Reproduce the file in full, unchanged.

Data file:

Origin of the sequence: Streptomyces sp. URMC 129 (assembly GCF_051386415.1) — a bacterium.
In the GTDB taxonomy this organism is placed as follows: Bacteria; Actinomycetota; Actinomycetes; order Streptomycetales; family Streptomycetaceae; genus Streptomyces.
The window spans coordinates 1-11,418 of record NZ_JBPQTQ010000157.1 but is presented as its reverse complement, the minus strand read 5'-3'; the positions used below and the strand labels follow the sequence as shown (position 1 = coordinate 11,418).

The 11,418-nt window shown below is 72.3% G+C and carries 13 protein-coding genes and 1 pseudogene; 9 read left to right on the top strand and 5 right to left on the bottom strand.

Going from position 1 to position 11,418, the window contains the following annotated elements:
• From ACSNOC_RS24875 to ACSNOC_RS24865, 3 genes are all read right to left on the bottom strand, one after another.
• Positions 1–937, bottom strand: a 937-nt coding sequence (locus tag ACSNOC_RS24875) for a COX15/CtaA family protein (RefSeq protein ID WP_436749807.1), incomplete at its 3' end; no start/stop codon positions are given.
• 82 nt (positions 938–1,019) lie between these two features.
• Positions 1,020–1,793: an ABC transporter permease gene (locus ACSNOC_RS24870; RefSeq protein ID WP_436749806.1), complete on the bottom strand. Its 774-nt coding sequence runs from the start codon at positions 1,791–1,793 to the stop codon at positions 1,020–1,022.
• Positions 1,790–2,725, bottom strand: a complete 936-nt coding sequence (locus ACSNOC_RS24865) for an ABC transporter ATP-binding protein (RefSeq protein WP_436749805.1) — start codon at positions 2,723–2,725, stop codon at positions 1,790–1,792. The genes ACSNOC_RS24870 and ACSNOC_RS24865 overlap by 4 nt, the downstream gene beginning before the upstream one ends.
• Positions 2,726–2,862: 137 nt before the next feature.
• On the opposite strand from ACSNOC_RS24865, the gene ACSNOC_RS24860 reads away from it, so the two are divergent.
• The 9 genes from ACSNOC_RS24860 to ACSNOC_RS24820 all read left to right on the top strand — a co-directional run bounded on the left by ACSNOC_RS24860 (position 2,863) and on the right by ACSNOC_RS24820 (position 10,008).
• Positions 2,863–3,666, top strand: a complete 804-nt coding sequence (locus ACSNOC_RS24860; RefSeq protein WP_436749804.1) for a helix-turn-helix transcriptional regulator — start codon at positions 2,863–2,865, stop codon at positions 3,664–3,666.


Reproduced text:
Origin of the sequence: Streptomyces sp. URMC 129 (assembly GCF_051386415.1) — a bacterium.
In the GTDB taxonomy this organism is placed as follows: Bacteria; Actinomycetota; Actinomycetes; order Streptomycetales; family Streptomycetaceae; genus Streptomyces.
The window spans coordinates 1-11,418 of record NZ_JBPQTQ010000157.1 but is presented as its reverse complement, the minus strand read 5'-3'; the positions used below and the strand labels follow the sequence as shown (position 1 = coordinate 11,418).

The 11,418-nt window shown below is 72.3% G+C and carries 13 protein-coding genes and 1 pseudogene; 9 read left to right on the top strand and 5 right to left on the bottom strand.

Going from position 1 to position 11,418, the window contains the following annotated elements:
• From ACSNOC_RS24875 to ACSNOC_RS24865, 3 genes are all read right to left on the bottom strand, one after another.
• Positions 1–937, bottom strand: a 937-nt coding sequence (locus tag ACSNOC_RS24875) for a COX15/CtaA family protein (RefSeq protein ID WP_436749807.1), incomplete at its 3' end; no start/stop codon positions are given.
• 82 nt (positions 938–1,019) lie between these two features.
• Positions 1,020–1,793: an ABC transporter permease gene (locus ACSNOC_RS24870; RefSeq protein ID WP_436749806.1), complete on the bottom strand. Its 774-nt coding sequence runs from the start codon at positions 1,791–1,793 to the stop codon at positions 1,020–1,022.
• Positions 1,790–2,725, bottom strand: a complete 936-nt coding sequence (locus ACSNOC_RS24865) for an ABC transporter ATP-binding protein (RefSeq protein WP_436749805.1) — start codon at positions 2,723–2,725, stop codon at positions 1,790–1,792. The genes ACSNOC_RS24870 and ACSNOC_RS24865 overlap by 4 nt, the downstream gene beginning before the upstream one ends.
• Positions 2,726–2,862: 137 nt before the next feature.
• On the opposite strand from ACSNOC_RS24865, the gene ACSNOC_RS24860 reads away from it, so the two are divergent.
• The 9 genes from ACSNOC_RS24860 to ACSNOC_RS24820 all read left to right on the top strand — a co-directional run bounded on the left by ACSNOC_RS24860 (position 2,863) and on the right by ACSNOC_RS24820 (position 10,008).
• Positions 2,863–3,666, top strand: a complete 804-nt coding sequence (locus ACSNOC_RS24860; RefSeq protein WP_436749804.1) for a helix-turn-helix transcriptional regulator — start codon at positions 2,863–2,865, stop codon at positions 3,664–3,666.